The bridal chorus melody from Lohengrin (1850) is probably ( and sadly) the most widely recognised of all Wagner’s music. But it was not the composer’s intention that it be associated with a bride’s arrival at her wedding. In the opera, the chorus is sung after the wedding. It has nothing to do with the religious ritual of marriage, but rather its physical consummation: the ladies-in-waiting sing the chorus as they lead the now-married bride to the honeymoon suite, where her new husband awaits her.
Their words (‘Treulich geftihrt ziehet dahin, wo euch der Segen der Liebe bewahr’) hint at joys to come.
The music stayed safely within its opera until Queen Victoria’s daughter Princess Victoria married a Prussian prince in 1858. She used the Wagner music (instrumental only) during the ceremony,initiating a trend that spread through the entire English-speaking world and still survives.
In 1881 the New York-published Franklin Square Song Collection presented a version of English words:
Guided by us, thrice happy pair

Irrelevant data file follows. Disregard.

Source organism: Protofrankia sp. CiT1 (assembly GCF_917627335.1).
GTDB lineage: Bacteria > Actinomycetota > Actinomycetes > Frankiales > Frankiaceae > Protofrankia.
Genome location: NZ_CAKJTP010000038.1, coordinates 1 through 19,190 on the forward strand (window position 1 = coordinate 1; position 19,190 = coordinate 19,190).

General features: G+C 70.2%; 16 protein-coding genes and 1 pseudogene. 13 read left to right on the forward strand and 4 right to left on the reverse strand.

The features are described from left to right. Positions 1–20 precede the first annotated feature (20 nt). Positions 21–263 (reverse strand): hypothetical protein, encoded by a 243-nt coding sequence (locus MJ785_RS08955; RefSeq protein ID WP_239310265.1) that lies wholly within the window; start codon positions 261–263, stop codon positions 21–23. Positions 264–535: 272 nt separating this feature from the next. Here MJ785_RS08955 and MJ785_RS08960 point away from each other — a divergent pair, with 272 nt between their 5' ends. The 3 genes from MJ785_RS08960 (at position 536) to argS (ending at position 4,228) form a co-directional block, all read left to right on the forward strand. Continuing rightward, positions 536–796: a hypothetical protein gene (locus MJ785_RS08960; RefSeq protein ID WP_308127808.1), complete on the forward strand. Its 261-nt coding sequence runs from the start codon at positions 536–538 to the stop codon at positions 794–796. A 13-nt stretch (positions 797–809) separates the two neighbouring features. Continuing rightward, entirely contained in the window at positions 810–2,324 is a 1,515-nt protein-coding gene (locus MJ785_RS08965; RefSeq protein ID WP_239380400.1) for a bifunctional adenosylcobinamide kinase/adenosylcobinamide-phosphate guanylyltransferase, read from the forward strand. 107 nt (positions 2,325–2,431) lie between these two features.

Enter this doorway, ’tis love that unites.
Then in 1912 The Victor Book of the Opera offered this translation:
Faithful and true, we lead thee forth
Where love triumphant shall crown thee with joy.
Those versions stick religiously to Wagner’s words – not a sign of ‘Here Comes the Bride.’
The film industry was still in its infancy at the time, but nevertheless a great number were being made. One particularly prolific writer of film scenarios and scripts was Shannon Fife. Between 1912 and 1929 Fife wrote 83 movies, and it was she who penned the title of a 1915 movie and with the sound of Wagner spinning in his grave, came up with Here Comes the Bride. The film was of course silent, so no song lyrics were required- just the evocative title.
Shannon Fife’s title almost instantly became the point of reference for Wagner’s melody, and it was suddenly open season. Here Comes the Bride cropped up as the title for a Broadway play, a musical, and several more films. At least four other sets of lyrics to accompany Wagner’s tune arose, all competing in triteness:
Here comes the bride, friends by her side,
Wedding bells ring loud, the door opens wide
Here comes the bride, all dressed in white
Sweetly, serenely, in soft glowing light.